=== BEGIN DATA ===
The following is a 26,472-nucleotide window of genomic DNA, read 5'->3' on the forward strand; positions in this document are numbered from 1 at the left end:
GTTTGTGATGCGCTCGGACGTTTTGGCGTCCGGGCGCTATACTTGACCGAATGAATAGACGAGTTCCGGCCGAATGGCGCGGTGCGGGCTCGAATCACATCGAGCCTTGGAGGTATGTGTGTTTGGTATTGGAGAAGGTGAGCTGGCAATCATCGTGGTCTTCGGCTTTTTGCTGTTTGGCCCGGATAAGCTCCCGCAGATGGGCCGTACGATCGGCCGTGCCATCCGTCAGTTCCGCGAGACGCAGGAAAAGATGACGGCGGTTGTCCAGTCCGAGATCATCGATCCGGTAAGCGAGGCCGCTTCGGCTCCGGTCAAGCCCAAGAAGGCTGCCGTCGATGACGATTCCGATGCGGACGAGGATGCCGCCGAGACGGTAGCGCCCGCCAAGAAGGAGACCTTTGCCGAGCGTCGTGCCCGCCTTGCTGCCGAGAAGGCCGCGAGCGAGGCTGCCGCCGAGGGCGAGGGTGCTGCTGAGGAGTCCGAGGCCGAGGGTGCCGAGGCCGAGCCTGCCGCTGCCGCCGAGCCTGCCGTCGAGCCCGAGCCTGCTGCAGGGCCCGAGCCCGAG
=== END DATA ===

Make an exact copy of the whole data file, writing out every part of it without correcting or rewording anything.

The following is a 26,472-nucleotide window of genomic DNA, read 5'->3' on the forward strand; positions in this document are numbered from 1 at the left end:
GTTTGTGATGCGCTCGGACGTTTTGGCGTCCGGGCGCTATACTTGACCGAATGAATAGACGAGTTCCGGCCGAATGGCGCGGTGCGGGCTCGAATCACATCGAGCCTTGGAGGTATGTGTGTTTGGTATTGGAGAAGGTGAGCTGGCAATCATCGTGGTCTTCGGCTTTTTGCTGTTTGGCCCGGATAAGCTCCCGCAGATGGGCCGTACGATCGGCCGTGCCATCCGTCAGTTCCGCGAGACGCAGGAAAAGATGACGGCGGTTGTCCAGTCCGAGATCATCGATCCGGTAAGCGAGGCCGCTTCGGCTCCGGTCAAGCCCAAGAAGGCTGCCGTCGATGACGATTCCGATGCGGACGAGGATGCCGCCGAGACGGTAGCGCCCGCCAAGAAGGAGACCTTTGCCGAGCGTCGTGCCCGCCTTGCTGCCGAGAAGGCCGCGAGCGAGGCTGCCGCCGAGGGCGAGGGTGCTGCTGAGGAGTCCGAGGCCGAGGGTGCCGAGGCCGAGCCTGCCGCTGCCGCCGAGCCTGCCGTCGAGCCCGAGCCTGCTGCAGGGCCCGAGCCCGAG